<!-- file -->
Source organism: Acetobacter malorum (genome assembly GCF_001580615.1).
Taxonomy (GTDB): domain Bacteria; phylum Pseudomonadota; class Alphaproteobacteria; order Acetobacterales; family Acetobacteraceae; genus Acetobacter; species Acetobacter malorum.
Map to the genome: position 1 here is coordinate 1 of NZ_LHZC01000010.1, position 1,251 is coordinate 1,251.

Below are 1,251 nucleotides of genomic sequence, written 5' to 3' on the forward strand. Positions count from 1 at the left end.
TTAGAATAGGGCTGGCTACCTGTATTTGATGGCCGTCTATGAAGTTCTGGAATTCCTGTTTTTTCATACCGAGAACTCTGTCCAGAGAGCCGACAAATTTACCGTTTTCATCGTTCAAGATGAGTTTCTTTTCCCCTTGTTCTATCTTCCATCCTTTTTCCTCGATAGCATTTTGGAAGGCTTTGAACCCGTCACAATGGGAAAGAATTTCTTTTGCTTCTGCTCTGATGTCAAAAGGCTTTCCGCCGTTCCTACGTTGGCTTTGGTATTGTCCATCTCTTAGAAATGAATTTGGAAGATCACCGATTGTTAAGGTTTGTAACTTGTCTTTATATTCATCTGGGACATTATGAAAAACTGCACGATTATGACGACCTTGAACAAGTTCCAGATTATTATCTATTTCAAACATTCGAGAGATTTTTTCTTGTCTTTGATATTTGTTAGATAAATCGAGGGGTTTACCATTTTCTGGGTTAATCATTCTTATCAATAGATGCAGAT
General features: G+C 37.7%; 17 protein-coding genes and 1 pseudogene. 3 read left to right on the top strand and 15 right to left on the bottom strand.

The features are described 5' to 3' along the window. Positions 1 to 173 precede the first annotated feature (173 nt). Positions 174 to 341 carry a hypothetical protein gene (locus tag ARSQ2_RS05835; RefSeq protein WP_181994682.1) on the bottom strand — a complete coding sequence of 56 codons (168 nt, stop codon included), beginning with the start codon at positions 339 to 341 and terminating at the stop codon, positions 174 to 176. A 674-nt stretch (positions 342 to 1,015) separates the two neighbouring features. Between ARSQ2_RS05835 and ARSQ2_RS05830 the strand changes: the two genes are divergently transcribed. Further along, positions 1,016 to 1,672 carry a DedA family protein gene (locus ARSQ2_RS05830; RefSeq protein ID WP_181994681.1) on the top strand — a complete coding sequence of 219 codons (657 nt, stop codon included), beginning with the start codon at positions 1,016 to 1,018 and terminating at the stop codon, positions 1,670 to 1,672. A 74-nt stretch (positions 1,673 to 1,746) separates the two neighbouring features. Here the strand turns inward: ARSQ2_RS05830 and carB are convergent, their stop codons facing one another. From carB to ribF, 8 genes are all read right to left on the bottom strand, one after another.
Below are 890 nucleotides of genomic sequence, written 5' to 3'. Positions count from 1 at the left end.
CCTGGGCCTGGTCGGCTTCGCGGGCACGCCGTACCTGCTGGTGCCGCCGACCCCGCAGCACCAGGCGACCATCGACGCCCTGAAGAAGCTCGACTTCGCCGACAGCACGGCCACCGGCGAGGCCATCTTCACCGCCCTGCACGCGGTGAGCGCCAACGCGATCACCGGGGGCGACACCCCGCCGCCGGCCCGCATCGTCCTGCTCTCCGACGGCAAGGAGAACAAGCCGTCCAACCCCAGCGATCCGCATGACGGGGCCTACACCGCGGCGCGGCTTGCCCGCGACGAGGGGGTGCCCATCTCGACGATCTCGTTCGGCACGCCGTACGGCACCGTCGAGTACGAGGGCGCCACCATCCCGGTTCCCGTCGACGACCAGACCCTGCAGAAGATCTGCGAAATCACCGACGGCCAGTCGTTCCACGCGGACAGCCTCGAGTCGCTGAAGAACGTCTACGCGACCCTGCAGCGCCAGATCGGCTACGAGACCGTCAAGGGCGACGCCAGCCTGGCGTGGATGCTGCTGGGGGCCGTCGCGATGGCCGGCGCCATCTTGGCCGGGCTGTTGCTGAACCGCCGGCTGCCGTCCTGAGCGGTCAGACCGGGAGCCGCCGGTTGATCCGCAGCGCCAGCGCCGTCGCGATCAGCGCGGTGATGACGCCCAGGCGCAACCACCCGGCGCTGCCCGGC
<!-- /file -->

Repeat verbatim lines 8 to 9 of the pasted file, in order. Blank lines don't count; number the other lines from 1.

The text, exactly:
Below are 890 nucleotides of genomic sequence, written 5' to 3'. Positions count from 1 at the left end.
CCTGGGCCTGGTCGGCTTCGCGGGCACGCCGTACCTGCTGGTGCCGCCGACCCCGCAGCACCAGGCGACCATCGACGCCCTGAAGAAGCTCGACTTCGCCGACAGCACGGCCACCGGCGAGGCCATCTTCACCGCCCTGCACGCGGTGAGCGCCAACGCGATCACCGGGGGCGACACCCCGCCGCCGGCCCGCATCGTCCTGCTCTCCGACGGCAAGGAGAACAAGCCGTCCAACCCCAGCGATCCGCATGACGGGGCCTACACCGCGGCGCGGCTTGCCCGCGACGAGGGGGTGCCCATCTCGACGATCTCGTTCGGCACGCCGTACGGCACCGTCGAGTACGAGGGCGCCACCATCCCGGTTCCCGTCGACGACCAGACCCTGCAGAAGATCTGCGAAATCACCGACGGCCAGTCGTTCCACGCGGACAGCCTCGAGTCGCTGAAGAACGTCTACGCGACCCTGCAGCGCCAGATCGGCTACGAGACCGTCAAGGGCGACGCCAGCCTGGCGTGGATGCTGCTGGGGGCCGTCGCGATGGCCGGCGCCATCTTGGCCGGGCTGTTGCTGAACCGCCGGCTGCCGTCCTGAGCGGTCAGACCGGGAGCCGCCGGTTGATCCGCAGCGCCAGCGCCGTCGCGATCAGCGCGGTGATGACGCCCAGGCGCAACCACCCGGCGCTGCCCGGC